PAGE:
Sunday, May 25, 2014

Today in Cable News Lies and Venality

CNN’s CEO says the channel can’t find a way to cover global climate change, apparently because the destruction of human civilization isn’t “news” on cable TV, and a Fox News "expert" says the California campus mass shooting was caused by “homosexual impulses,” apparently because all bad events can be blamed on Fox News' approved list of enemies, particularly when they have nothing to do with it.

Someone Has Escaped the Digital Hive Mind

Welcome to the world of the half-aware, the people neither here nor there.

Friday, May 23, 2014

X-Men: Past and Future Make a Perfect Present

Back from “X-Men: Days of Future Past” with Matt Mattingly and Bart Rettberg. Bryan Singer’s film will join that handful of near-perfect superhero movies that includes “The Avengers,” “Iron Man,” “Spider-Man 2” and “Batman Begins.”
The movie has many mutants, giant robots, time travel — all that great comic-book stuff embedded in a melodrama that works because it spotlights characters with whom you can empathize, particularly the always charming and accessible Hugh Jackman as Wolverine, who leads the audience through the preposterous proceedings like a friendly guide. It’s peppered with well-placed humor and lighter touches, but marches at a perfect pace toward a satisfying, suspenseful dual climax of superheroic Sturm und Drang.

Thursday, May 22, 2014

All the Director's Men

Katherine Graham, Carl Bernstein, Bob Woodward, Howard Simons and Ben Bradlee in the Watergate era.
Dustin Hoffman, Redford, Robards, Jack Warden and Balsam
in the 1976 Alan J. Pakula film "All the President's Men"

You’d think that having the great actor Jason Robards portray you in a film would be an unalloyed pleasure, but Ben Bradlee said the experience cost him a long-time friend.
In the 1976 Robert Redford production All the President’s Men, the story of the Washington Post’s exposure of the Watergate scandal that ultimately forced President Nixon to resign, Robards played Bradlee, then executive editor of the newspaper.
Bradlee said he doubted that the film should be made at all, but — realizing that it would be produced with or without him — he cooperated, thinking it “made more sense to try to influence it factually.”
Bradlee teased the publisher, Katherine Graham, about who would play her in the film. “Names like Katherine Hepburn, Lauren Bacall and Patricia Neal were tossed out — by us — to make her feel good,” Bradlee said. “And names like Edna May Oliver or Marie Dressler, if it felt like teasing time. And then her role was dropped from the final script, half to her relief.”
However, managing editor Howard Simons wasn’t amused. Portrayed by character actor Martin Balsam, Simons “…felt that he and his role in Watergate were fatally shortchanged in the script (and that I and my role were exaggerated), and he never really got over his resentment,” Bradlee said.
“Our relationship, which had been such a joyous one, so congenial and close we could literally finish each other’s sentences, was never the same after the film.”
Bradlee couldn’t know, at the time, how the semi-fictionalized film would overshadow the real history of the Post’s reporting. “No idea, for instance, that all that generations to come would ever know about Watergate would be in that 147-minute film,” he said.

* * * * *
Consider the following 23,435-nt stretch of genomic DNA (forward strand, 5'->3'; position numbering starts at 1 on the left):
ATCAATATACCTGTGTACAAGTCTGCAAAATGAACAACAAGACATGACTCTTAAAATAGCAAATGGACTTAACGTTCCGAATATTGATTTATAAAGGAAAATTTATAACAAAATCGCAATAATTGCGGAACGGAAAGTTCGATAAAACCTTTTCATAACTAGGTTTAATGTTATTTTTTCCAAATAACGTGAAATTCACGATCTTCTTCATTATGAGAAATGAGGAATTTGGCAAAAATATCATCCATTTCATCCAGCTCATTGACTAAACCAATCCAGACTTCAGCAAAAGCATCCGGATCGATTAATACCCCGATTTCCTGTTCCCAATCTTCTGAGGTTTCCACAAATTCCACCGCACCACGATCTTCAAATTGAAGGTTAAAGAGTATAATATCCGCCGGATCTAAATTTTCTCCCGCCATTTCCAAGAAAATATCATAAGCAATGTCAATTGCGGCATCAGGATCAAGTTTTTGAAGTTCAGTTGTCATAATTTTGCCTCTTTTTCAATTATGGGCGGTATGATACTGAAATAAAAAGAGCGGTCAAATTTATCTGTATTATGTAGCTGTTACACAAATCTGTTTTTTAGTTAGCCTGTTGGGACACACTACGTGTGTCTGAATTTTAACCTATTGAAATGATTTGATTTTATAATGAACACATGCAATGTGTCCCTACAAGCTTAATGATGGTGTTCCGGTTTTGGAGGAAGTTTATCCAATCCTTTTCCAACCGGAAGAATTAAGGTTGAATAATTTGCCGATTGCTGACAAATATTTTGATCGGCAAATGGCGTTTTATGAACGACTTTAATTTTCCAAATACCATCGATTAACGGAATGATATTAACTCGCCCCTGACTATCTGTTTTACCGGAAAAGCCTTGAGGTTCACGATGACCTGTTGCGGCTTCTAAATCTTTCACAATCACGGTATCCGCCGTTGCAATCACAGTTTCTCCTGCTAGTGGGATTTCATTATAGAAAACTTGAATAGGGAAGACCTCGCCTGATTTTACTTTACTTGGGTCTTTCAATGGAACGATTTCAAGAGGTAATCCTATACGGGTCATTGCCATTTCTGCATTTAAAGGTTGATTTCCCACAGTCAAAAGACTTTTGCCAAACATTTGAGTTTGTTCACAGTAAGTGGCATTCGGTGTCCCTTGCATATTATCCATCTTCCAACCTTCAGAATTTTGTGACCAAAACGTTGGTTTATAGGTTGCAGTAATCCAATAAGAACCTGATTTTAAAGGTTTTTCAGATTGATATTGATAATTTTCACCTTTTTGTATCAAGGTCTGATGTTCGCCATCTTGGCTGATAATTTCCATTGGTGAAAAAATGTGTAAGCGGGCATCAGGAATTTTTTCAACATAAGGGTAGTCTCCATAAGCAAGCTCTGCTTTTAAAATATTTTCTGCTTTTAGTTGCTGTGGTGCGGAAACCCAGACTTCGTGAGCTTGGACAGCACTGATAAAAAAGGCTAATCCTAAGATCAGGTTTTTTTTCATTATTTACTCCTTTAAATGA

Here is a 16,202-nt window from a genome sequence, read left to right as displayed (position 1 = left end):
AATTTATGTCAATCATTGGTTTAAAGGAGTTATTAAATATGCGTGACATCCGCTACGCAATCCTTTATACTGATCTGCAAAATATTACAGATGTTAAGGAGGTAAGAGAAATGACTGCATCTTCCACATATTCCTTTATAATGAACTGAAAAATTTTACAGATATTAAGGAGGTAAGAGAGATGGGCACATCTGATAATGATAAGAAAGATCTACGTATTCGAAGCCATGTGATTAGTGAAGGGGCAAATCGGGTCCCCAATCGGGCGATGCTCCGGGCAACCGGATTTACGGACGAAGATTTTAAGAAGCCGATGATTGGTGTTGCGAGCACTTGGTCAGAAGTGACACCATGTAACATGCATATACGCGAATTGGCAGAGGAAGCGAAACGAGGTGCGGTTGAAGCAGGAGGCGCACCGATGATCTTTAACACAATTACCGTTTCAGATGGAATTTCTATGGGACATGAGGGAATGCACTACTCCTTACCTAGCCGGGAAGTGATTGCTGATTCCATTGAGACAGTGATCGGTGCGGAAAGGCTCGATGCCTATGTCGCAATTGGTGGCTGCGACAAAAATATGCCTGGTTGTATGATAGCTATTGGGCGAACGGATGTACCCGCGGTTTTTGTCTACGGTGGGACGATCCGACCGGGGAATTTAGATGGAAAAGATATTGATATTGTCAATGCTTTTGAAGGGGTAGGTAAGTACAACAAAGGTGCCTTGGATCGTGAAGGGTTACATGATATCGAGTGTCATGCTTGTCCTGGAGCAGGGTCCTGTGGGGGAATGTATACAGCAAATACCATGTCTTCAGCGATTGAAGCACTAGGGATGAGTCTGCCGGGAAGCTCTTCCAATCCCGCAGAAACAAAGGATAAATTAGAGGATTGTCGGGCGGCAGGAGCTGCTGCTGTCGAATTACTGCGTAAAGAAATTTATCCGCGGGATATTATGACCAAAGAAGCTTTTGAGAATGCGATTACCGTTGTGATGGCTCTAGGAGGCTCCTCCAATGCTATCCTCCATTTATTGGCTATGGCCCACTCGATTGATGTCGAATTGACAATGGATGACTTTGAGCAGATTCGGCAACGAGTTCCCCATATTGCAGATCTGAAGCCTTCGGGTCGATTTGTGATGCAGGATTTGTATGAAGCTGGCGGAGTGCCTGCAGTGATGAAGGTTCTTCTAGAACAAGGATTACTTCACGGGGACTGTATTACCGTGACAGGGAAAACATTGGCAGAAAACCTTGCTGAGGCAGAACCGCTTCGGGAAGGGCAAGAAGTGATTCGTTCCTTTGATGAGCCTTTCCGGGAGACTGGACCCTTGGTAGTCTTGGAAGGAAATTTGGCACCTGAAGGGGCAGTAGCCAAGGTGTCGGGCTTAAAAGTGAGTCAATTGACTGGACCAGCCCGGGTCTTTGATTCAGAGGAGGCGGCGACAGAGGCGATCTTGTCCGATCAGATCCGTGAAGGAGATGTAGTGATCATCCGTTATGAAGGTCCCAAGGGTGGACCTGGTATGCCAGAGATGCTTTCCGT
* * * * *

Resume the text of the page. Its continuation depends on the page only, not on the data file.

Still, Bradlee had hoped that the movie would reflect well on American journalism, and that it did. Today the film retains a 98 “fresh” percent rating from the Rotten Tomatoes review aggregator website, which calls it, “A taut, solidly acted paean to the benefits of a free press and the dangers of unchecked power, made all the more effective by its origins in real-life events.”
Source: “A Good Life” by Ben Bradlee

Wednesday, May 21, 2014

Fighting for Truth, Justice and the Middle Way

Ask any kid in the 1940s where you might go to acquire super powers, and he could have told you.
Oh, sure, he would have known that Krypton had already exploded, and that Billy Batson’s subway station had been abandoned by the wizard Shazam, and that Wonder Woman’s Paradise Island had an undisclosed location. But he could also have pointed you to a spot on the classroom globe that regularly exported super-powered champions of justice — just there, in Asia, northeast of the Himalayas.
The Green Lama in the pulp magazines.
On radio, Lamont Cranston had returned from Tibet with the power of invisibility as The Shadow, and Frank Chandler had come home with an array of paranormal abilities as Chandu the Magician. In comic books, childhood training by a secret Tibetan sect had produced Amazing-Man, a being to rival Superman.
And in 1940, millionaire Jethro Dumont had come back from Tibet as a Buddhist monk, only to discover that crime was so rampant he must assume the identity of the crusading Green Lama.
Although little-known now, the Green Lama was actually a fairly important American superhero in his day, a crossover character in three media — pulp magazines, comic books and dramatic radio.
His comic book adventures benefited from great art by the much-admired Mac Raboy (The Complete Green Lama: Featuring the Art of Mac Raboy is available in two hardcover volumes from Dark Horse Archives).
The Green Lama in 1940s comic books.
The pulp version of the character, which appeared first, didn’t boast such extravagant super powers. But he could, by ingesting “radioactive salts,” stun criminals with a gentle touch. Seems more fitting for a Buddhist hero than a teeth-rattling haymaker, somehow.